When it was mooted that retired-clinicians might be asked to come back to the NHS, to be Corona-Champions and help out, I just assumed there is a strong sense of vocation in the service and if we needed a bit of help, people would roll-up their sleeves and say, ‘what can I do’.
I didn’t bargain for the Twitter-storm of people saying, in terms; not on yer Nelly and this sort of reporting.
The argument seems to run; political decisions have run the NHS short of staff, so why should I run the risk of catching the virus, to bail them out. And; I’m retired and in the at risk group, so why should I do it…
I still think there is enough of a vocational pull and people will step-up. I guess we could find out soon enough.
Government’s latest Covid-wheeze is to get serious about volunteers.
Is it true to say, the NHS doesn’t have the status it once did? No longer a career, it’s become a job? Not seen as the ‘family’ it once was? People want a life and a job, not a career and no life.
The impact of overburdening regulation, unreasonable pressures, bullying, top-down leverage? There is little doubt that a sustained period of austerity funding has had consequences on morale.
If the workforce pressures are to be attenuated, relived, fixed… we have to think about the NHS as an employer. As one of the world’s biggest employers I don’t think it can claim to be anywhere near one of the world’s best.
We have to stop people leaving, before their time.
For example, the number of nurses leaving the NHS prematurely, has tripled, about 500 a week are going.
All work is a transactional process. You come to work and rent your skills to an employer, in pursuit of their wider objective. The rent is called wages… or salary.
At a time and place where employees have transferrable skills and are in demand, employers have to move beyond the transaction into a mode where people come to work, not because they have to, but because they want to.
Not because they must, but because they might… they might chose to work with you, so look after them.
This opens the door onto the world of conditions, emoluments and perks.
The NHS is different. Whilst there is a well know shortage of clinicians, world-wide, the pull of family, language and familiarity means most NHS people, work not too far from where they trained.
Few take the challenge of shipping out to warmer-climes. There is a low level of mobility amongst the 1.2m workers.
From the employer’s point of view, they know, doctors and nurses, for the most part, can only work where doctors, nurses and the allied professions, work. That means the NHS.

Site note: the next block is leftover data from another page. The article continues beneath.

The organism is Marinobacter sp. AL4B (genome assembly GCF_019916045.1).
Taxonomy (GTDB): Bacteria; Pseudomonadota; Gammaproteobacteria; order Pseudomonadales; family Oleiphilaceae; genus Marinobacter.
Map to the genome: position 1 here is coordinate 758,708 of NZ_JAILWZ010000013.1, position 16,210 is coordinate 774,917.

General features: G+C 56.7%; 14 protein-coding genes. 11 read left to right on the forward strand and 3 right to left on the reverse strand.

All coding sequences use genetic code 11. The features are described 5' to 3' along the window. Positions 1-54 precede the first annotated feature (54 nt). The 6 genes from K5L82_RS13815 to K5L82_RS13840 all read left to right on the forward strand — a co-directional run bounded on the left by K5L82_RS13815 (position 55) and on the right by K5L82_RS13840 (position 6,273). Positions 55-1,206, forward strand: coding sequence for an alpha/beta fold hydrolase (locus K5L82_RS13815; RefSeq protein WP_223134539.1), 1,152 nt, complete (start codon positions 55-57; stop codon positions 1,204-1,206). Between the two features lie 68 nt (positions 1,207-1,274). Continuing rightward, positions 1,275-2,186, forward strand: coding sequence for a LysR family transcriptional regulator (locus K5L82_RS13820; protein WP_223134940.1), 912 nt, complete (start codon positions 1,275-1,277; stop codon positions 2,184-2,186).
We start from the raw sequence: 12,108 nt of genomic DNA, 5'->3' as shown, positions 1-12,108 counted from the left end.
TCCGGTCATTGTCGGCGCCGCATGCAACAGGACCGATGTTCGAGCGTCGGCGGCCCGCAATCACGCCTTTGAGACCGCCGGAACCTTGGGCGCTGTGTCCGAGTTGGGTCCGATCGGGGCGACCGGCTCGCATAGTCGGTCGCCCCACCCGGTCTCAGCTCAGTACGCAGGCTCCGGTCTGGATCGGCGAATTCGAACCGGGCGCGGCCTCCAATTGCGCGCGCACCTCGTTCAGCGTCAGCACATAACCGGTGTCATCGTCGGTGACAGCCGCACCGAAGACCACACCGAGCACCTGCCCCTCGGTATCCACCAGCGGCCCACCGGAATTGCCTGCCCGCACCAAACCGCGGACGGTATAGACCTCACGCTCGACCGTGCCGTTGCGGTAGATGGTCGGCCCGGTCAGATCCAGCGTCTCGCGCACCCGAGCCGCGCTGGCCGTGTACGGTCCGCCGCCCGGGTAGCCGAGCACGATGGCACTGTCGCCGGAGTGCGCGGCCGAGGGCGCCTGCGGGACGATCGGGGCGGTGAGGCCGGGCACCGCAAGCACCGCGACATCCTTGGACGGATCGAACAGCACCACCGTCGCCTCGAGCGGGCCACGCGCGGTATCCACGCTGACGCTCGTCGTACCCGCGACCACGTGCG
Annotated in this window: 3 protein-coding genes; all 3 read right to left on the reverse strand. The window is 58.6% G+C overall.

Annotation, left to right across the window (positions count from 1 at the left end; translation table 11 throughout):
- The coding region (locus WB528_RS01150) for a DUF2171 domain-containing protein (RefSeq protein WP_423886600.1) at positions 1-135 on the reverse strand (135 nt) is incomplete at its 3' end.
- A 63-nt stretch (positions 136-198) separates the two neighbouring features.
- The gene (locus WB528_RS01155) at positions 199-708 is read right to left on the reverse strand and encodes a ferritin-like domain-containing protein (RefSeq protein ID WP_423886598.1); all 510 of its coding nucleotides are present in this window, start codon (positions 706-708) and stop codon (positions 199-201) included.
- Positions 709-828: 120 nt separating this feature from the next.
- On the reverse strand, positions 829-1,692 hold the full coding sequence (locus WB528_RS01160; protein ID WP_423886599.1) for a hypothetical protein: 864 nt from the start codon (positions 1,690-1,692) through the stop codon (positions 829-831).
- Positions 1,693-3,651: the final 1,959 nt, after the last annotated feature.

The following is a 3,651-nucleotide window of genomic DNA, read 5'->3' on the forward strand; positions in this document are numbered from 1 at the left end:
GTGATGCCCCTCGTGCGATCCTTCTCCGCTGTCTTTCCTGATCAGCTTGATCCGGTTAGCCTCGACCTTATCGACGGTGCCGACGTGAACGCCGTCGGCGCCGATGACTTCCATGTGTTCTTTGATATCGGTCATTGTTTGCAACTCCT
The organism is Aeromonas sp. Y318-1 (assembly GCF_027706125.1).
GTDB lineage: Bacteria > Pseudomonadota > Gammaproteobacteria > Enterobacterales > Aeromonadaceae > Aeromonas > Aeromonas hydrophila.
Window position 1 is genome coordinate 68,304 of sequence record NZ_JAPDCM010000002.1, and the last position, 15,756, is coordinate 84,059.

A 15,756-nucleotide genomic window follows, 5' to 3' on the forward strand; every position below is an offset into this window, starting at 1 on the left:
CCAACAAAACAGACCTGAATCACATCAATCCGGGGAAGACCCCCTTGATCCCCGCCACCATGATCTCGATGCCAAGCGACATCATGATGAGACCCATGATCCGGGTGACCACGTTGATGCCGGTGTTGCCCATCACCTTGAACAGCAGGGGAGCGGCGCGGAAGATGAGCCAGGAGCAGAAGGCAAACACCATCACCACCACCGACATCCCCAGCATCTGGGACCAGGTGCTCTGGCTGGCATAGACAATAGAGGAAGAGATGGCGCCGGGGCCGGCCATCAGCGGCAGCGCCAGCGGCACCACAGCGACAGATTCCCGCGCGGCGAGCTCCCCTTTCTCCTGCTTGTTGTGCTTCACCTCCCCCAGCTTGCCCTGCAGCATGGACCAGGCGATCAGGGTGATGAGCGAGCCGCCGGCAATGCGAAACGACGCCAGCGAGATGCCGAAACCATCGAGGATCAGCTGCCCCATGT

The restrictions of continuing professional development, to stay on the register, makes working outside the NHS, complicated.
Whilst there is a row about it, pensions are a big draw and yes, we’d all like more, salaries are a good average, or above.
Wrapping all that together means NHS employers get away with blue-murder.
There are few hosptials that go out of their way to provide benefits. Yet, when they do, they run the risk of getting hit with VAT penalties or benefits-in-kind problems, over something as simple as free car-parking.
NHS staff can’t jump the queue to get treatment, few employers have real occupational health programmes that are meaningful. No family members get a benefit.
Given the number of women the NHS employs and women are the principle carers, how many have family-friendly policies? Even less chance if you are a single dad…
For staff on their feet all day, no free chiropody or physio. Where the local hospital is the biggest local employer, discounts at local shops are a rarity. Aerobic classes, pilates, running groups, baking groups, book-clubs, hairdressing, massage. Kids-summer-schools, crèche facilities… as unusual as a smiling finance director!
Courses, career development, learning, not protected and get binned when the finances are rubbish.
Bullying, seems to come with the territory, having a say, being asked, included, joining in, err… seldom.
The IHM are wondering what makes a good employer and they are conducting a fast-poll. You don’t have to be a member, they are inviting you to join in and have a say.
Your opinions matter and we will make them count.
What makes a good employer? Tell us. What makes you want to some to work. Tell us. Click here
(just six clicks) to join in and when we find out, you’ll be the first to know!
News and Comment from Roy Lilley